Written By: Kevin Underhill
Ultimate Canada Magazine – September 19, 2017
When Capitals disassembled and the 6ixers formed from their ashes, the burning question was, ‘how long will it take for the Toronto women’s program to become truly elite?’
After defeating tournament favourite, Vancouver Traffic in the 2017 CUC finals, Jordan Meron is happy to put that question to bed.
“We are a top level team,” the 6ixers captain said. “We have expectations to do well and perform our best.”
Heading into the tournament, Meron said the team was trying its hardest to keep the emphasis on themselves and avoid putting on any additional pressure. This was an attitude that she said the team kept when facing off against Traffic in the finals.
“We wanted to just go into that game and try our hardest,” she said. “We really wanted to see what we were capable of.”
The 6ixers, now national champions, proved that they are capable of just about anything when they string together an amazing performance. Despite being underdogs, the young Toronto contingent delivered a near-flawless performance in the title match against a strong Traffic team.
6ixers coach, Carla DiFilippo, said every opportunity to play in a championship game is important to the development of this young team.
“Whenever you have the opportunity to play in a final, especially at CUC’s, you take full opportunity of it,” DiFilippo said. “Win or lose, playing in that final against such a talented team like traffic was going to make us all better players and coaches. It’s a win-win.”
The 6ixers got star performances out of Laura Kinoshita, Sarah Bobak and Lauren Kimura. But the real game-changer came in the form of 19-year-old rookie, Anouchka Beaudry.
The Quebecois import threw for eight goals and caught a pair as well. She commanded the backfield with the poise and calmness that you’d expect from a ten-year veteran. But the stars can only shine when everyone else is doing their job. For many of these players, it was their first or second nationals and they stepped up in a big way.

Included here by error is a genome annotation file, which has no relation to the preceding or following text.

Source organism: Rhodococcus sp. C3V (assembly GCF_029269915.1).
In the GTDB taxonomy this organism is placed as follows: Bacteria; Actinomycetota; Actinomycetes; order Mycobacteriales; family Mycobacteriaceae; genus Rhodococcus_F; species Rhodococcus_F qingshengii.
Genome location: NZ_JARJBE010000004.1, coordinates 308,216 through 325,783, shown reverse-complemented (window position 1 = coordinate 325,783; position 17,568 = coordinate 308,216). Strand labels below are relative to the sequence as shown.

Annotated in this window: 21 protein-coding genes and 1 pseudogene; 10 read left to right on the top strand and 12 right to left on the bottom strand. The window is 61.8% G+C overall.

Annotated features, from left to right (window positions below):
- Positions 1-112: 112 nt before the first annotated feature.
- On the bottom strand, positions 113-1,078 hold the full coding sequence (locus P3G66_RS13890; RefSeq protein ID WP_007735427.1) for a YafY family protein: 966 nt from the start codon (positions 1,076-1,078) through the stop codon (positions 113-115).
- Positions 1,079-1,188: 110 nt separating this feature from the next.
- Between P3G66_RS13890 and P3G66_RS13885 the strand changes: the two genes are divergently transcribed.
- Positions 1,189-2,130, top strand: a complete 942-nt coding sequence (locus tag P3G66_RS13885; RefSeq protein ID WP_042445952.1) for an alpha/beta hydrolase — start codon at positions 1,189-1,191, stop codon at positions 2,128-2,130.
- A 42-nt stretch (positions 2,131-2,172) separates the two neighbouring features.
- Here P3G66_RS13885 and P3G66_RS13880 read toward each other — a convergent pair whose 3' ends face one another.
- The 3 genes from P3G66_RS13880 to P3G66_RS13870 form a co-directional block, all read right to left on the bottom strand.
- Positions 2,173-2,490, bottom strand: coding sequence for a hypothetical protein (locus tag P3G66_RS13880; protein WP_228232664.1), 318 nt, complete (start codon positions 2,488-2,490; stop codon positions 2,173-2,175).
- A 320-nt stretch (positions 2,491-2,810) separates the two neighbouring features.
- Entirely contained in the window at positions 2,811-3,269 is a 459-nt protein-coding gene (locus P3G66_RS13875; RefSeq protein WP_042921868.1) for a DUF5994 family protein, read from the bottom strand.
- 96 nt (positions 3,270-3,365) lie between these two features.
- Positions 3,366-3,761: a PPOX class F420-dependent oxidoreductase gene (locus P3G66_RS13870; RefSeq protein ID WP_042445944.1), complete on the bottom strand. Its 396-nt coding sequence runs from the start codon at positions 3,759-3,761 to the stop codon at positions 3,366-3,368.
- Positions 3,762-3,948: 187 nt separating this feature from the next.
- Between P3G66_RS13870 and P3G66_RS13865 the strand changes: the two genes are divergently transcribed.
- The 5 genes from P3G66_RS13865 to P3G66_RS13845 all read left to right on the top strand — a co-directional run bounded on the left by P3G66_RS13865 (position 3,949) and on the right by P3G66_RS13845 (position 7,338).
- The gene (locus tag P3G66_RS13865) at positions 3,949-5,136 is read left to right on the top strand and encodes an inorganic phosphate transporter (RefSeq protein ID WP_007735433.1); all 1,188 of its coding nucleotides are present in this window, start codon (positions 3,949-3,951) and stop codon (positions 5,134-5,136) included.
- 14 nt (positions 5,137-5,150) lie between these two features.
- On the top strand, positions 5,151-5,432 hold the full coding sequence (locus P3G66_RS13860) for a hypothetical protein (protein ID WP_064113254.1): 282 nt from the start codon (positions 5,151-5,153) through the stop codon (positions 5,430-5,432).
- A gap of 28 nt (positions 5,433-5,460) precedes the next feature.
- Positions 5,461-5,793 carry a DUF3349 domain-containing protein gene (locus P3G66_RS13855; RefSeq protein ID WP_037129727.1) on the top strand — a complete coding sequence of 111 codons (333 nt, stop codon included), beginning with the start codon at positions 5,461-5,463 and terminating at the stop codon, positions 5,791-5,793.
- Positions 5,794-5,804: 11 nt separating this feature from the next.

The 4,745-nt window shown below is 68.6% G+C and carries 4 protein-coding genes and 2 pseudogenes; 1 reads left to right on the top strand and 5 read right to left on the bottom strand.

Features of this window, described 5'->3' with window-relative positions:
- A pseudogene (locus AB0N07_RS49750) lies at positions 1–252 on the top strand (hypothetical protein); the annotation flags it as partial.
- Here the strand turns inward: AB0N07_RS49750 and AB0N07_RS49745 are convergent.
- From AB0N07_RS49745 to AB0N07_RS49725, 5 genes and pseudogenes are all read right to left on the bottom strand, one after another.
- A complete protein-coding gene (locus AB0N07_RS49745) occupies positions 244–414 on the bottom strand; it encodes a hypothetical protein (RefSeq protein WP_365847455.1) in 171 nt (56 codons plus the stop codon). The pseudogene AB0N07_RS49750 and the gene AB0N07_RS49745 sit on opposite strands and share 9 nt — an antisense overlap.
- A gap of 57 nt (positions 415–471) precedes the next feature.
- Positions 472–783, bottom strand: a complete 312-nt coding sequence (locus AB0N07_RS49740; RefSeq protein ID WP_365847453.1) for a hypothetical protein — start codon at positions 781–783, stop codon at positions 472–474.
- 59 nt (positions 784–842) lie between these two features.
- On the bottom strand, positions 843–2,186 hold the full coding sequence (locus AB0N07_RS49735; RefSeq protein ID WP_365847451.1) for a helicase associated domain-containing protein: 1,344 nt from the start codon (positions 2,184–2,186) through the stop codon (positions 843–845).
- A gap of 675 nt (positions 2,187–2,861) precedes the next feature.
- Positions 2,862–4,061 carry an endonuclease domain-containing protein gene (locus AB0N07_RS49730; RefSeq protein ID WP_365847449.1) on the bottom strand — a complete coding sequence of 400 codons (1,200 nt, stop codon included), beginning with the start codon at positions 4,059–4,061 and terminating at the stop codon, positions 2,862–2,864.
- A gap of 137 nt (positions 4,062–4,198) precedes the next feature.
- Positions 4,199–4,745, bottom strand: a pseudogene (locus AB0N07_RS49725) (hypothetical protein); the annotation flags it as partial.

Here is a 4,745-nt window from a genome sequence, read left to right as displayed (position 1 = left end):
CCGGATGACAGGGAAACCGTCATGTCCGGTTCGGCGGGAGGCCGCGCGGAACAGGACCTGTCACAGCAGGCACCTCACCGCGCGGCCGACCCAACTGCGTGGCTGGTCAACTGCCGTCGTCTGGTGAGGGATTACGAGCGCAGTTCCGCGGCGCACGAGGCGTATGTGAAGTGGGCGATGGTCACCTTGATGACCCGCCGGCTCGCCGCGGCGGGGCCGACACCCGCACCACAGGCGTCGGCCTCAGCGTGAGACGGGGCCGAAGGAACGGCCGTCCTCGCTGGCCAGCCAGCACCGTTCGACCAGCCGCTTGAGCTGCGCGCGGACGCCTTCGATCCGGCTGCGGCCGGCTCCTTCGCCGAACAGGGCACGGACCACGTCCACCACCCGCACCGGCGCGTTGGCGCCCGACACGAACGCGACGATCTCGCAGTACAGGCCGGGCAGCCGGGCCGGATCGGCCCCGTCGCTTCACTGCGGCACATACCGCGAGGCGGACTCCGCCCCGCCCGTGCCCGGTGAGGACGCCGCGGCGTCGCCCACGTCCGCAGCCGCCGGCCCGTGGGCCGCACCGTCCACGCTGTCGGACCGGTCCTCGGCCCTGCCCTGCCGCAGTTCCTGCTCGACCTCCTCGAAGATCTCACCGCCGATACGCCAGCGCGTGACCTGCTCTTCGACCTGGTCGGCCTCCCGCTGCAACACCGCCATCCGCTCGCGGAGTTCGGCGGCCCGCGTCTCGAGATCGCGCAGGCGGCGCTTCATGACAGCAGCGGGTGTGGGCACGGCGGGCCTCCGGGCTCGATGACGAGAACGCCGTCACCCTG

Meron said that despite leading for the bulk of the game, they kept the underdog mentality through to the very end.
“Being the two or three seed is really ideal. You are hungry to prove yourself but you don’t have the pressure of a one-seed,” Meron said. “It almost felt like we were coming from behind the whole game. I didn’t really know the score for a lot of the game. When we won, I was overwhelmed with excitement.”
DiFilippo said leaders like Meron and Bobak are part of the reason the young team is making strides at the rate they are.
“We have amazing leadership on the team. Vets who know how to push themselves and their teammates. Vets that lead by example and work hard,” she said.
Now that the 6ixers have gone out and proved their elite status, they are turning their attention to the next step.
“We are going to use this momentum to continue to grow a strong team of Toronto women,” Meron said. “We’re looking forward to the [USAU] Fall series and we’re already talking about WUCC.”
On the open division side of the tournament, Toronto GOAT was the clear favourite coming into Ottawa and they marched un-scathed to their second national title in three years.
GOAT faced some adversity on their way in the form of strong Mockingbird and Phoenix teams but Ottawa and Montreal lacked the extra punch to be able to knock off the number one-seed, GOAT.
Sachin Raina, head coach of GOAT, said the constant theme of the season has been the young players stepping up. This tournament was no different.
“Everyone sees Ben Burelle and Sparkles (Jason Huynh) won MVP, but some other young guys that pretty much ran the offense were Connor Armstrong and Nate Hirst,” Raina said.
With Veterans Cam Harris and Adrian Yearwood injured at CUC, it was the youth movement that propelled GOAT to their gold medal.
Nathan Hirst, a young member of the 2016 national open team slotted in very nicely along side Thomson McKnight and Connor Armstrong on GOAT’s offensive unit. Armstrong led GT to a national title last year, earning MVP honours in the process.
“Connor had, as far as a handler is concerned, as close to a perfect game as you can have in the finals,” Raina said. “He made the right decision every time and made sure of everything.”
The championship game pitted GOAT against General Strike. The story line coming into the game was surrounding Mark Lloyd’s contribution to Strike and whether or not the ex-GOAT superstar would be enough to tip the scales. Despite some brilliant defending by Lloyd and a greatest, he wasn’t enough to close the gap against a very strong GOAT team.
Moving forward, Raina said the team is very much looking forward to the 2018 World Ultimate Club Championships in Cincinnati.
“For a lot of the older guys it’s sort of a bucket list tournament that we’ve never been to. It’ll be a nice way to cap off some amazing careers,” Raina said. “For the younger guys, it’s another week together, getting experience together and developing the team moving forward.”
Sachin said he’s exited about the young teams and expects that the fall USAU series will just continue to add to their experience as a team.